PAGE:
If you don’t already have a name in mind for using as a trademark to indentify your goods/services, here are some helpful tips for picking a trademark name.
- SELECT A NAME THAT HAS NOTHING TO DO WITH YOUR GOODS/SERVICES
Generally, a word or phrase may be “fanciful”, “arbitrary”, “suggestive”, “merely descriptive”, or “generic” when applied to particular goods/services.
“Fanciful” words or phrases are made up.
“Arbitrary” words or phrases have a common meaning which has nothing to do with the particular goods/services.
“Suggestive” words or phrases suggest some characteristic of the goods/services.
“Merely Descriptive” words or phrases describe characteristics of the goods/services.
“Generic” word or phrase are actual common names for the goods/services.
Assuming no one else is using a confusingly similar term, “fanciful” and “arbitrary” words or phrases are the strongest trademarks and provide the best chance of being registered at the US patent and Trademark Office.
Although “suggestive” words or phrases provide the next best chance of being registered, it is often difficult to distinguish between “suggestive” words or phrases and “merely descriptive” words or phrases as applied to the particular goods/services. Generally, “merely descriptive” words or phrases require a showing of acquired distinctiveness, whereas “suggestive words or phrases do not require such a showing.
In addition, if words or phrases are “suggestive” or “merely descriptive” it is far more likely that others have used the same words or phrases to describe the particular goods/services. Thus, if you pick “suggestive” or “merely descriptive” terms, you are more likely to come into conflict with trademarks or terms used by others, and your name or phrase may not allow you to “stand out in a crowd”.
A “generic” word or phrase, by itself, as applied to particular goods/services, cannot be registered with the USPTO and cannot be a trademark. For example the word “Apple” can never be a trademark for the apple fruit, but can be a trademark for a computer company. In the case of the computer company, the word “apple” is an arbitrary word.
- SELECT A NAME THAT IS NOT CONFUSINGLY SIMILAR TO ANYONE ELSE’S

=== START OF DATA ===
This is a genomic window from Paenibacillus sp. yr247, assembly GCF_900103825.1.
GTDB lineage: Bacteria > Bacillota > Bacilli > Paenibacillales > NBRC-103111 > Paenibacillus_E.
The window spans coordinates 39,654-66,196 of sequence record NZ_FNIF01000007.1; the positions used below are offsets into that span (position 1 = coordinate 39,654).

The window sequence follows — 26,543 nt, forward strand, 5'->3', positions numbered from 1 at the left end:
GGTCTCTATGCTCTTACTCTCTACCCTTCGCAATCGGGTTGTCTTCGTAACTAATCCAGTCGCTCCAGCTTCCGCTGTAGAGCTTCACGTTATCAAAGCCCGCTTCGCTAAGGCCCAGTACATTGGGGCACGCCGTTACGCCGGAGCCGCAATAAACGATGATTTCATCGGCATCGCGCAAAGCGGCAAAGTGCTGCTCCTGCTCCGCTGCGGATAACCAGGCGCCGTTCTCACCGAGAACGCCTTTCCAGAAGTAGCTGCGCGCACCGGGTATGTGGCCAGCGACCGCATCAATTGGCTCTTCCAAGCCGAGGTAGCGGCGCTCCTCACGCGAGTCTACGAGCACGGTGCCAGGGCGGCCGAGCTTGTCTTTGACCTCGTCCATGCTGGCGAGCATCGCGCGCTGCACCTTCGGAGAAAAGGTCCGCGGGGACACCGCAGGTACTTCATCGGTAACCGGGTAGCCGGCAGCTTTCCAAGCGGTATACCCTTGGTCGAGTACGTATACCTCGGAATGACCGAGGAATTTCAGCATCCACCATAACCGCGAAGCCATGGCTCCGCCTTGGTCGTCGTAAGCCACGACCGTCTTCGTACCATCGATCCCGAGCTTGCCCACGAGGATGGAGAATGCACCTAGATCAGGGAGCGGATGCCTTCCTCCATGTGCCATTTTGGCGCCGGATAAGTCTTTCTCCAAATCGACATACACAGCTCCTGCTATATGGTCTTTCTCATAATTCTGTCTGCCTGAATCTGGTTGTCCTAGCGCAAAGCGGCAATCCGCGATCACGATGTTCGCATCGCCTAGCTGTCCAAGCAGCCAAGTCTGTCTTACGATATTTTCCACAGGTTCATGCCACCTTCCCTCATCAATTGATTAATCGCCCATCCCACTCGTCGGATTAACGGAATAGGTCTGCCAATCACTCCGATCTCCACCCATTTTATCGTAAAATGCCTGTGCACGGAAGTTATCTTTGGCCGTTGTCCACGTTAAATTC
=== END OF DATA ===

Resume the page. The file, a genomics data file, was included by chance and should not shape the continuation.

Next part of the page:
Prior to using a name for a trademark, you can do free searching on the USPTO web site, www.uspto.gov to see if there are confusingly similar names used for similar goods/services. The USPTO website provides information regarding USPTO registered trademarks and USPTO pending trademark applications.
You can also do free searching on various search engines, such as google® to see if the name is used by others.
However, generally, you should have a US full trademark search done, which would include at least, USPTO registered trademarks, USPTO pending trademark applications, US state registrations, common law trademarks, business names, and internet domain names to see if there are confusingly similar conflicting trademarks.
It is possible for someone to have common law trademark rights, without a trademark registration, and a U.S full trademark search, typically done by an experienced trademark search service may determine any potential trademark infringement concerns.
- SELECT A NAME THAT IS NOT A FAMOUS TRADEMARK
Although trademarks generally apply to particular goods/services, it is possible that one may be liable for at least trademark dilution for use of a famous trademark for any goods/services, even goods/services that are not related to the original trademark owner’s goods/services.
So, generally, it is not recommended that you use someone else’s famous trademark, such as possibly, for example “Coca Cola®”, for anything, even if the owner of that trademark is not using it for that purpose at the moment.